Eight-year old Tanitoluwa Adewumi, who goes by the nickname Tani, shares many characteristics with other young prodigies who inhabit the rarified air of world class chess. He spends hours a day happily solving tactical puzzles out of sheer love for the game. He is gifted with the preternatural ability to look at the pieces on the chessboard and quickly envision, many, many moves ahead, how he will maneuver them toward checkmating his opponent’s king. He plays with a daring style that leaves his opponents breathless, brazenly sacrificing major pieces in exchange for lesser ones so as to gain insurmountable positional advantages on the board that his bewildered counterparts cannot foresee or comprehend until too late.
Yet, despite the growing public awareness of his chess-playing abilities, Tani did something last month that nobody could have predicted: he won the New York State Scholastic Chess Championship for his age group. This is a phenomenal accomplishment by any measure. But considering Tani’s achievement in light of the tremendous obstacles he has had to hurdle in his short life thus far, it truly beggars belief. Because, you see, despite the similarities Tani bears to other chess prodigies, a few important things set him apart from them, and apart from his other peers, as well.
Tanitoluwa Adewumi, the newly-crowned New York State Chess Champion, is currently homeless, living in a small room with his mother in a shelter in New York City while his father works two jobs to help provide money for the family. Even more remarkable, Tani did not know a single thing about chess until he was introduced to the game a little over a year ago … after he and his family first arrived on the shores of America as refugees seeking a better life in this country, fleeing persecution at the violent hands of Boko Haram in their native Nigeria. Yet Tani competed, and won, against 73 other excellent competitors who enjoyed many advantages he has only dreamed of—years of practice and private chess coaching, food on the table for every meal, a safe and permanent home. And he dreams still bigger. Tani’s goal, he says, is to become the world’s youngest chess grandmaster.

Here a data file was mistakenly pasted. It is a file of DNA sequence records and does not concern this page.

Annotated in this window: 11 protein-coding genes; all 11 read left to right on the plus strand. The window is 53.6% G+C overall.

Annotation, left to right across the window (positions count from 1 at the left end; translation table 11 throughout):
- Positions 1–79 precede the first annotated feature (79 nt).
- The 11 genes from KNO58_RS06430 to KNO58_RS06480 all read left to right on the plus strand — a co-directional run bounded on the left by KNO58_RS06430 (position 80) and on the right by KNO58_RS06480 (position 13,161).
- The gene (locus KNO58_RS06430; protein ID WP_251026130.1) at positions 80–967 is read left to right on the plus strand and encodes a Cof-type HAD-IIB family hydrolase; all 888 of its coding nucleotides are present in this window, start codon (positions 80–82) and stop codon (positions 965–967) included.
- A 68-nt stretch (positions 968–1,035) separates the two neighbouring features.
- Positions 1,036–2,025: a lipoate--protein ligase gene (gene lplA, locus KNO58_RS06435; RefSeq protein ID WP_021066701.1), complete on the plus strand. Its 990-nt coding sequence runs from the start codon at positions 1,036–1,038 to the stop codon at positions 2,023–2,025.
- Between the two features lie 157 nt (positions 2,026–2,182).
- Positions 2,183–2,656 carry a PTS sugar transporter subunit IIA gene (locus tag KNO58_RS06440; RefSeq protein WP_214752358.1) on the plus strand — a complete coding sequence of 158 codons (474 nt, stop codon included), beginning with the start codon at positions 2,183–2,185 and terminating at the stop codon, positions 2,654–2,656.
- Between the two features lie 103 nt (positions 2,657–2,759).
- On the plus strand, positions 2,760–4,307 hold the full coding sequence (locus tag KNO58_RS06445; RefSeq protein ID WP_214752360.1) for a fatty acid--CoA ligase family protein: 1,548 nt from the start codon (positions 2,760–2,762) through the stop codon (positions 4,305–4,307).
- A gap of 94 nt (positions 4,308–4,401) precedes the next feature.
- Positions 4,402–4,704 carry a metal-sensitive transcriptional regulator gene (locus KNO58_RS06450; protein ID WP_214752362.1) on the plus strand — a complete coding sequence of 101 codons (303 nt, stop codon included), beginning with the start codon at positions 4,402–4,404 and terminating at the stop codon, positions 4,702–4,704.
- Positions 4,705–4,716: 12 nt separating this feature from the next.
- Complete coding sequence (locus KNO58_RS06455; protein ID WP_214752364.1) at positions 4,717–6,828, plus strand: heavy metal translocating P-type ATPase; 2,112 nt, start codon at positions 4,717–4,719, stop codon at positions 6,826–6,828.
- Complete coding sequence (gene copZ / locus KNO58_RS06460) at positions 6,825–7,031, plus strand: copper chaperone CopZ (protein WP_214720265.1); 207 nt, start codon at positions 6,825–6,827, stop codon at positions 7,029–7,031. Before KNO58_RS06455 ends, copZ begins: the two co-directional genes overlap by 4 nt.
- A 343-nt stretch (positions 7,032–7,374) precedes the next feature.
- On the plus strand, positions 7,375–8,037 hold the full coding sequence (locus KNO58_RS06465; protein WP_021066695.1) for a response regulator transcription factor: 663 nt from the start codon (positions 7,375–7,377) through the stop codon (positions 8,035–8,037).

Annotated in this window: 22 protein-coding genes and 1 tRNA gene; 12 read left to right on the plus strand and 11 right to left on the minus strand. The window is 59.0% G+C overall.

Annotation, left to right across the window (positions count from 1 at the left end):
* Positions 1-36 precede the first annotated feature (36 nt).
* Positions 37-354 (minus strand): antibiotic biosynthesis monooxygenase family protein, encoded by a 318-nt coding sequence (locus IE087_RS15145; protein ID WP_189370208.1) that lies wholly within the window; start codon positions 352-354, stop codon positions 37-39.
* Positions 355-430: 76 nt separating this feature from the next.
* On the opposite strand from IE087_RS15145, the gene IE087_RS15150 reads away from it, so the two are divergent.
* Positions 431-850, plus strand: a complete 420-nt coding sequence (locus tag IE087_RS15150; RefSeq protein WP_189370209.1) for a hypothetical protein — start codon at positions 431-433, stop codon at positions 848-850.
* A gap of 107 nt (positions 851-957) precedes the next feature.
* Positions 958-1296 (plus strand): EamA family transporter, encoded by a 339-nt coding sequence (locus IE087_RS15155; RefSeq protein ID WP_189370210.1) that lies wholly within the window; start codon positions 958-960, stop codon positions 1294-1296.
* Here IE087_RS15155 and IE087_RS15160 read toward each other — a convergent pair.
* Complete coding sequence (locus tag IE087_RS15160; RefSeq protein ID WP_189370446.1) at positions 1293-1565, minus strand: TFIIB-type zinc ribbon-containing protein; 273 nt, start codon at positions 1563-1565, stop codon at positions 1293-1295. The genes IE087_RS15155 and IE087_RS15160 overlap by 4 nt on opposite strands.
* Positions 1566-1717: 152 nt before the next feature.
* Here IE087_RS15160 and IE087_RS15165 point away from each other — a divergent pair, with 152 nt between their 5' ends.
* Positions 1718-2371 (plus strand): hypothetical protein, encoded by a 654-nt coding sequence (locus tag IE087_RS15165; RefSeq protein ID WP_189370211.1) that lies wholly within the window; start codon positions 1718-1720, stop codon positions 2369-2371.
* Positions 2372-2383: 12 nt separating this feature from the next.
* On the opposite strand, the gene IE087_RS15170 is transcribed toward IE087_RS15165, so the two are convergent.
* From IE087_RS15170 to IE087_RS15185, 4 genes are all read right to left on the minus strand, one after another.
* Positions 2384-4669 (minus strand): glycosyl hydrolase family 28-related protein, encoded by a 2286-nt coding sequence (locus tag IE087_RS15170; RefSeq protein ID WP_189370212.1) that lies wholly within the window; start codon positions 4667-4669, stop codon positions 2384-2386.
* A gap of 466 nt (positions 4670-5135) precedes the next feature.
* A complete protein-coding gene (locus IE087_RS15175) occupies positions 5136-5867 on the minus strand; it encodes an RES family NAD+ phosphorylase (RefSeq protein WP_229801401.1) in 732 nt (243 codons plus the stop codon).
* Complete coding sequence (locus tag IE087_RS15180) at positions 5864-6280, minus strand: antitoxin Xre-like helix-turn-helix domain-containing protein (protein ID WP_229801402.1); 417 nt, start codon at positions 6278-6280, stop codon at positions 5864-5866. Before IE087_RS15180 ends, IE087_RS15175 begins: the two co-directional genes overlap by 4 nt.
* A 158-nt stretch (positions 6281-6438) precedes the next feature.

But perhaps what Tani has accomplished so far shouldn’t entirely surprise us. The tremendous achievements of immigrants in this country have been documented again and again and again and again. Seen in this light, what Tani’s chess title represents, instead, is yet another reminder—one in a long and often spectacular string of reminders—that our country became great, and many Americans realized greatness, in large part because of the humanitarian ideals undergirding our rule of law. These ideals welcome immigrants to our shores with open arms and regard them as an elemental aspect of the beauty and successes of our country, not as the root of its problems. And yet, the current administration, both in terms of its harsh rhetoric and its often unconstitutional and destructive policies, has essentially declared that immigrants are bad and “other” rather than what has made our country great.
Case in point: the administration has gone out of its way to dismantle the asylum apparatus as we know it, curtailing the program so severely that denials have now skyrocketed to levels not seen before at any point this century. And, as if to rub salt in the wound, the administration just recently decided to close all of its USCIS offices abroad, harming American citizens and their families living abroad, including service members, and also diminishing the refugee and asylum-seeking processes, a cruel and myopic move that former USCIS director Leon Rodriguez has characterized as “a disaster” for our country, “a big stain on our nation” and its status in the world.
It is high time that these destructive policies are shelved once and for all. Tani and his family have applied for asylum and have a hearing scheduled for this summer, and in the short term, it is they who will suffer if their claims are denied. In the long run, however, should the short-sighted policies and callous recklessness perpetrated by the administration in its targeting of immigrants—refugees and asylum-seekers in particular—continue unabated, it is the United States as a whole that ultimately stands to lose the most.
Bobby Kennedy once said that there are times when we as Americans must look in the mirror and ask ourselves where we are headed as a country, and what kind of nation we would like to be going forward. To this end, do we really want to tread blindly down the path of insularity and nativism while abandoning the bedrock principles upon which our nation was built? Are we not a much better, stronger, and richer country if people like Tani and his family continue to be granted the opportunity to realize their dreams, contribute to our society, and live and thrive here?
While we can hope that reason and compassion within the administration prevail in the end, and a change in course occurs that will actually help “make America great again”, we cannot stand idly by. Take action, whether on Capitol Hill or in your hometown!